They said when she was born there was a great storm, such that no-one had seen before. They said lightning ripped the skies and thunder deafened those too afraid to sleep. They said the wind raged and howled, and tore at the windows and roofs and trees. They said those that dared venture outside were swept away to never return. They said with one especially loud crack the heavens finally broke open, spilling light into the world, and for a moment it was bright and blinding as day. And then, as if by some higher order everything stopped, and went completely silent. The wind, the rain, the thunder. As if none of that existed seconds ago, wet grass and broken trees as the sole reminders. And in that stillness they said, was a faint wailing, like that of a newborn child.
At least that’s what some of them said. Those few that stayed awake fearing wrath of Old Turmen, the Storm Father. Others just shrugged and said it was a night like any other, if a bit more stormy than usual. It always seemed to rain before Beltane. In the end, she could not tell truth from hearsay. They said many things.
She only knew that there was a storm, and that it ended at about the same time her mother, Mor, sweaty and exhausted from labor, but pink and content, held a tiny bundle of joy in her hands. And her father, Garrett, pale and nervous, yet shining with pride, was bringing her water, and enveloping them both in a gentle embrace. After everything they had gone through, there seemed to have been an entire new life laid out before them. A path shining with light, and wonder, and bliss. And that made them happy. Truly happy. It was probably the happiest time they have ever had.
At least that was what Annah had managed to pry out of her father, for he was not a man of many words. Talking about that time, the happy days, asking about Mor, seemed to open an old wound that went right down to his core. For a brief second his face would turn into a grimace, and feelings would run through it all at once - grief, pain, sorrow, loss. Then as fast, it would turn expressionless, his stare blank, looking at the distance but not seeing. It would be a cue for Annah to shut her inquisitions, and she would not press further. She had tried to do it once. The result was something she would not dare to repeat in the future. Instead, she had settled with whatever she could scrounge out of the tangled memories of her four-year-old self.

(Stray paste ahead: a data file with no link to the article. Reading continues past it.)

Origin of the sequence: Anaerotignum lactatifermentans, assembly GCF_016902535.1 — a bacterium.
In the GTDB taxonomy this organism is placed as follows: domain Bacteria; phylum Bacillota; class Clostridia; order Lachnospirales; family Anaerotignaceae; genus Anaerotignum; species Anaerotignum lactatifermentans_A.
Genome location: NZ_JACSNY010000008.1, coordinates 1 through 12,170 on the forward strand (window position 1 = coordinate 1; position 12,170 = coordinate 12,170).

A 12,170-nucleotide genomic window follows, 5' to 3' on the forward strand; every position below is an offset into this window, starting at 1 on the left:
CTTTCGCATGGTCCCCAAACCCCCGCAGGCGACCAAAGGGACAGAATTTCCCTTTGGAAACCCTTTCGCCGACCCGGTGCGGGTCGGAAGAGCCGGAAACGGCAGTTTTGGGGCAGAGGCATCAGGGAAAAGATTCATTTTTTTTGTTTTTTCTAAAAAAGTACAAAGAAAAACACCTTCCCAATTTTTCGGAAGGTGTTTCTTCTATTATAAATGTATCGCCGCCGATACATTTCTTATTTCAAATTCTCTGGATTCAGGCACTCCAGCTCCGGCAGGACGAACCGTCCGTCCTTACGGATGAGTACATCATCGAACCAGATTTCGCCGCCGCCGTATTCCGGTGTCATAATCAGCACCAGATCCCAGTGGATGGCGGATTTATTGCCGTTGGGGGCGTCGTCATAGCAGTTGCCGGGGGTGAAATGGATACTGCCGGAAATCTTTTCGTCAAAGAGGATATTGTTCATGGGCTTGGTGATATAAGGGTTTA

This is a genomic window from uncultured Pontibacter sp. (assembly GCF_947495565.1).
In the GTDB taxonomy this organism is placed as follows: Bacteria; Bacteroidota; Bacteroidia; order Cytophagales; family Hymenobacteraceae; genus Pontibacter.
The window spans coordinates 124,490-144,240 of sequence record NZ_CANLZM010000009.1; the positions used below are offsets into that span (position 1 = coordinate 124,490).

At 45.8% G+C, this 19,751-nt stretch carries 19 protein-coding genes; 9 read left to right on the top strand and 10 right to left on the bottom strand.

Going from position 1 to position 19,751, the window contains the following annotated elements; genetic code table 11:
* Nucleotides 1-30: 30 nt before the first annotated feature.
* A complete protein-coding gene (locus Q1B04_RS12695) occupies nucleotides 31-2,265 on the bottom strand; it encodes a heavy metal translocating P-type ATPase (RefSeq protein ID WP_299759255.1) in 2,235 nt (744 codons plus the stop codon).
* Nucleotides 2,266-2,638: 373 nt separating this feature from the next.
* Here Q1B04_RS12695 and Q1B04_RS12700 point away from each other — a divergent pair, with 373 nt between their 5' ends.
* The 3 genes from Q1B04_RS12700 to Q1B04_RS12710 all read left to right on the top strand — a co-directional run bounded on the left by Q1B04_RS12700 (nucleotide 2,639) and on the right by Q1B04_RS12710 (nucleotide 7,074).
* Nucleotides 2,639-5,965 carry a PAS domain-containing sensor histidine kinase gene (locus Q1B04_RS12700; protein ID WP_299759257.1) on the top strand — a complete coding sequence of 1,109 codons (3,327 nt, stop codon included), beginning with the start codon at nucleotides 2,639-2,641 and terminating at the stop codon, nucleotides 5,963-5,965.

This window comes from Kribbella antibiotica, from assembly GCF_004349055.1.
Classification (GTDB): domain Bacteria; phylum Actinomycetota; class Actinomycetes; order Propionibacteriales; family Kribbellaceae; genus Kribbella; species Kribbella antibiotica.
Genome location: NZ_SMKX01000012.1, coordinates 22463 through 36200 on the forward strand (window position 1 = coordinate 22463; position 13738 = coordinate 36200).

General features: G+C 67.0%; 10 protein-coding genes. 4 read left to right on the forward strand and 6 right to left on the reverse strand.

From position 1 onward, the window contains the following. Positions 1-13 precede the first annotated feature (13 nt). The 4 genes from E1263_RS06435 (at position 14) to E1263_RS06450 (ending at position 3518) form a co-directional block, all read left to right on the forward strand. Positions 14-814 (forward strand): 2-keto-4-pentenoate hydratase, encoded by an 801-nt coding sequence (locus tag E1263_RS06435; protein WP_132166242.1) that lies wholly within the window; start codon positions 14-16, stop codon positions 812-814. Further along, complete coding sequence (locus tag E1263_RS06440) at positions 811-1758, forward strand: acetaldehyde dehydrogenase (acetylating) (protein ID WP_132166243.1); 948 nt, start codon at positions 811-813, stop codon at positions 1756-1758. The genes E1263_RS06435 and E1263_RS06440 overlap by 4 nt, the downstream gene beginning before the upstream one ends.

Annah remembered little of her mother. Her meager memory holding only flashes of disjointed images, sounds, and smells. Occasionally she remembered the touch of her soft hands, the gentle voice, but those were just fragments. Sometimes she thought if she’d strain enough, she could hear a sentence or two, could feel the actual touch on her bare skin. But when she’d try too hard, it would disappear completely, the memory and the sensations gone, leaving her hollow and bitter. She had prayed to the spirits of the land and wind and sky to give her memories substance. She would light the incense in the small alcove in the kitchen and place dried hyacinths on the shrine to Gaen outside the front door. But she spirits were silent.
The one vivid memory she had of her mother however, was her scent. The lightly sweet smell of water lilies with a touch of citrus. There is a small pond not far from Scabhaile where the water lilies bloom, Mor would go there with baby Annah, and sometimes Garrett, to rest under the willows and to enjoy the smells and sounds of nature.
When Mor was no longer with her, Annah believed that her spirit dwelled in that pond, by her favorite water lilies and weeping willows, surrounded by wild flowers, and green grass. When Annah grew older, she would go there by herself, to be alone and to weep for the mother she had lost. Sometimes, when the gentle breeze came from the north and rustled the leaves of the willows, she would feel a fleeting touch, a gentle caress across her cheek, a bare whisper in her ear. And when she would raise her head and call out “Mother?”, she would only hear the sound of still water, and the buzzing of dragonflies over the surface. Yet, her eyes would dry and her spirit would lift, and she would stand up prouder and stronger, back straight, and chin high in the air. And the world would become a bit brighter that day.
Sometimes Annah saw her father by the pond too. A lone figure, sitting on the bank over the water, curled up in his simple linen shirt, his head in his hands. She never knew if he wept as she did, but she respected his privacy. She would turn away from the pond and leave quietly, being careful not to disturb his solitude. When he would come back, she did not ask, and he did not talk. But sometimes, the two of them as if by command, would go together to the pond, father and daughter, to sit side by side and grieve.